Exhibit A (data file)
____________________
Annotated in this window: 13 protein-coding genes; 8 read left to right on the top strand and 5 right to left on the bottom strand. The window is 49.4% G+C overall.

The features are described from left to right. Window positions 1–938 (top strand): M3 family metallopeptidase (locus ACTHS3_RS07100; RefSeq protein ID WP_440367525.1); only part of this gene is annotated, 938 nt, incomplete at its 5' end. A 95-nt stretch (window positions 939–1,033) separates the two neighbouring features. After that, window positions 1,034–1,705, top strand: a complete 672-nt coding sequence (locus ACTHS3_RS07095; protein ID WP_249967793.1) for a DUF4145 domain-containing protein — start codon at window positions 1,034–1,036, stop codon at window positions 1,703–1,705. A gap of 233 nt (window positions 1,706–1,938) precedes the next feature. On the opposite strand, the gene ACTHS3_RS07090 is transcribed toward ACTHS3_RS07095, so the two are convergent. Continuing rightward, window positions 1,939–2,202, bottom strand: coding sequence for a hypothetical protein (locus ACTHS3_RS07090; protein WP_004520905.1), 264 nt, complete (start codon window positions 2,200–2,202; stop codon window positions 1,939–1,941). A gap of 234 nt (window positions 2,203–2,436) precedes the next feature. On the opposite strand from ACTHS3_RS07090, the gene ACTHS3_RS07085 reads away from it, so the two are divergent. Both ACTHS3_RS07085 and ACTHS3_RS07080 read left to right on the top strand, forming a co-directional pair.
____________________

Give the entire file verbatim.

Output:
Annotated in this window: 13 protein-coding genes; 8 read left to right on the top strand and 5 right to left on the bottom strand. The window is 49.4% G+C overall.

The features are described from left to right. Window positions 1–938 (top strand): M3 family metallopeptidase (locus ACTHS3_RS07100; RefSeq protein ID WP_440367525.1); only part of this gene is annotated, 938 nt, incomplete at its 5' end. A 95-nt stretch (window positions 939–1,033) separates the two neighbouring features. After that, window positions 1,034–1,705, top strand: a complete 672-nt coding sequence (locus ACTHS3_RS07095; protein ID WP_249967793.1) for a DUF4145 domain-containing protein — start codon at window positions 1,034–1,036, stop codon at window positions 1,703–1,705. A gap of 233 nt (window positions 1,706–1,938) precedes the next feature. On the opposite strand, the gene ACTHS3_RS07090 is transcribed toward ACTHS3_RS07095, so the two are convergent. Continuing rightward, window positions 1,939–2,202, bottom strand: coding sequence for a hypothetical protein (locus ACTHS3_RS07090; protein WP_004520905.1), 264 nt, complete (start codon window positions 2,200–2,202; stop codon window positions 1,939–1,941). A gap of 234 nt (window positions 2,203–2,436) precedes the next feature. On the opposite strand from ACTHS3_RS07090, the gene ACTHS3_RS07085 reads away from it, so the two are divergent. Both ACTHS3_RS07085 and ACTHS3_RS07080 read left to right on the top strand, forming a co-directional pair.